Susan went to the retreat because she wanted silence, but Bridgette, her roommate in the small, rustic cabin would not shut the fuck up. Even in sleep, she carried on. ‘Bridge’ snored, and the sudden silences, tiny hiccups of relief in which Susan held her own breath, ended in Bridgette’s largeness thrashing back to heaving snores. When silence was mandatory, one of the official retreat gurus close by or guiding meditation, Susan would feel Bridge willing her to open her eyes. Sometimes Susan couldn’t help herself, and there would be Bridge’s wide, pale face squelched up sarcastically, her small blue eyes beaming radio signals Susan understood, her whole body a giant neon sign screaming, “You don’t buy this crap do you?” But Susan did buy it. She believed that if she just sat still enough, got quiet enough, stayed in the right now, she’d be enough. She’d be okay. She didn’t want to talk about it or say it out loud. Bridge lumbered into the cabin as Susan was undressing for bed, and Susan turned away. Bridge announced, “Nothing I haven’t seen before, sister.” Susan whispered, “How can you stand yourself?” Silence, wild with shame and discomfort, thick and seemingly alive, descended.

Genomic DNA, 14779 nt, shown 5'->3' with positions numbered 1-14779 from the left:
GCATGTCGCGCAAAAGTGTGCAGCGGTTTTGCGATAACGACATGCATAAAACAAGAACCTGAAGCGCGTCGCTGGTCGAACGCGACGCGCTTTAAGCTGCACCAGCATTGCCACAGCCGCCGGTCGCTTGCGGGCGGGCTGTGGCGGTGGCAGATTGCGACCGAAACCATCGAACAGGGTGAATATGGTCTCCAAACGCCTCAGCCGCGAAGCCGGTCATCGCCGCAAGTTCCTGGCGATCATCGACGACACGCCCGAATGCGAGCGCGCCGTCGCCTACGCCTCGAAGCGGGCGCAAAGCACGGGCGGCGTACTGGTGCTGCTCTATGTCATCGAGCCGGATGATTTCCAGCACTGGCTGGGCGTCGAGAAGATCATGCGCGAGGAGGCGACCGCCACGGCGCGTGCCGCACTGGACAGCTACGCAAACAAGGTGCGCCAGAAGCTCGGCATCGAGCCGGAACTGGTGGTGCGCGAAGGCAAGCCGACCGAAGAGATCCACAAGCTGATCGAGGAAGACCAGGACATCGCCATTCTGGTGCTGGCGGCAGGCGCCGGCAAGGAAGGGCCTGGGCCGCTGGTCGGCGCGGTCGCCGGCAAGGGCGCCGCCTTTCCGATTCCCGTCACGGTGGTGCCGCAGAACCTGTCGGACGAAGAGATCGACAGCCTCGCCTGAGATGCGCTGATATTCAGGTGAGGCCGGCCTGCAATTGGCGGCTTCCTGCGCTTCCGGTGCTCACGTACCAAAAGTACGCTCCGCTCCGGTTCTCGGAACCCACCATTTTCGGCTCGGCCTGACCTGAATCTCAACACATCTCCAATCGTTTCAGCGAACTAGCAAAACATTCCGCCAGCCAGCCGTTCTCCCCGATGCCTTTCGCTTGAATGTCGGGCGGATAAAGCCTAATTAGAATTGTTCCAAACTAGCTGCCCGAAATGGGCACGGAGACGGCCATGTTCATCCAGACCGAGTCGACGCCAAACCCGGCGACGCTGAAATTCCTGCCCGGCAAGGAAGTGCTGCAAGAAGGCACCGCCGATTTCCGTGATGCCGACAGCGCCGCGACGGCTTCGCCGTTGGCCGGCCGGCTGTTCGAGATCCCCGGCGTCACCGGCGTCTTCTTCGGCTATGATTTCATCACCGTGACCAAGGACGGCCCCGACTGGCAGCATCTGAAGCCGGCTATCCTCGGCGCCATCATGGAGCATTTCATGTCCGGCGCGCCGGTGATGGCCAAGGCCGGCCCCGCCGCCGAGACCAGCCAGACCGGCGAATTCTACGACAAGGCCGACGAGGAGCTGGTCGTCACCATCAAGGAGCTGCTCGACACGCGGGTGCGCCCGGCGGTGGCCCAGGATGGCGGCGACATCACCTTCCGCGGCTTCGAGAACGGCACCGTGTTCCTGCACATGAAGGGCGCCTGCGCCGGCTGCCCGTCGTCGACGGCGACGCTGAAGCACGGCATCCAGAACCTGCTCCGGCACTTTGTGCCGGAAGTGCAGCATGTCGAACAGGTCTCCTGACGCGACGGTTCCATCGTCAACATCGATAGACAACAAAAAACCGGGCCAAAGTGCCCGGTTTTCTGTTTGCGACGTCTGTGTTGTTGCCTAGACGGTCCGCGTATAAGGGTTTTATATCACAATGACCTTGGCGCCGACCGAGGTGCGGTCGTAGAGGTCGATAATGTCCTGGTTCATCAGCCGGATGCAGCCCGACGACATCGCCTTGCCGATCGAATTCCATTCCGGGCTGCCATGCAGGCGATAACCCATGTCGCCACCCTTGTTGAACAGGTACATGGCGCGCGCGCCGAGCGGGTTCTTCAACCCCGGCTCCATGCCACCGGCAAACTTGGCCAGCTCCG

Barbara Harroun is an Assistant Professor of English at Western Illinois University where she teaches creative writing and composition. Her work has previously appeared in the Sycamore Review, issues of Another Chicago Magazine, Buffalo Carp, Friends Journal, In Quire, Bird’s Thumb and Prairie Gold: An Anthology of the American Heartland. It is forthcoming in i70 Review, Sugared Water, Requited Journal, Per Contra, and Riveter Review. She lives in Macomb, IL with her favorite creative endeavors, Annaleigh and Jack, and her awesome husband, Bill.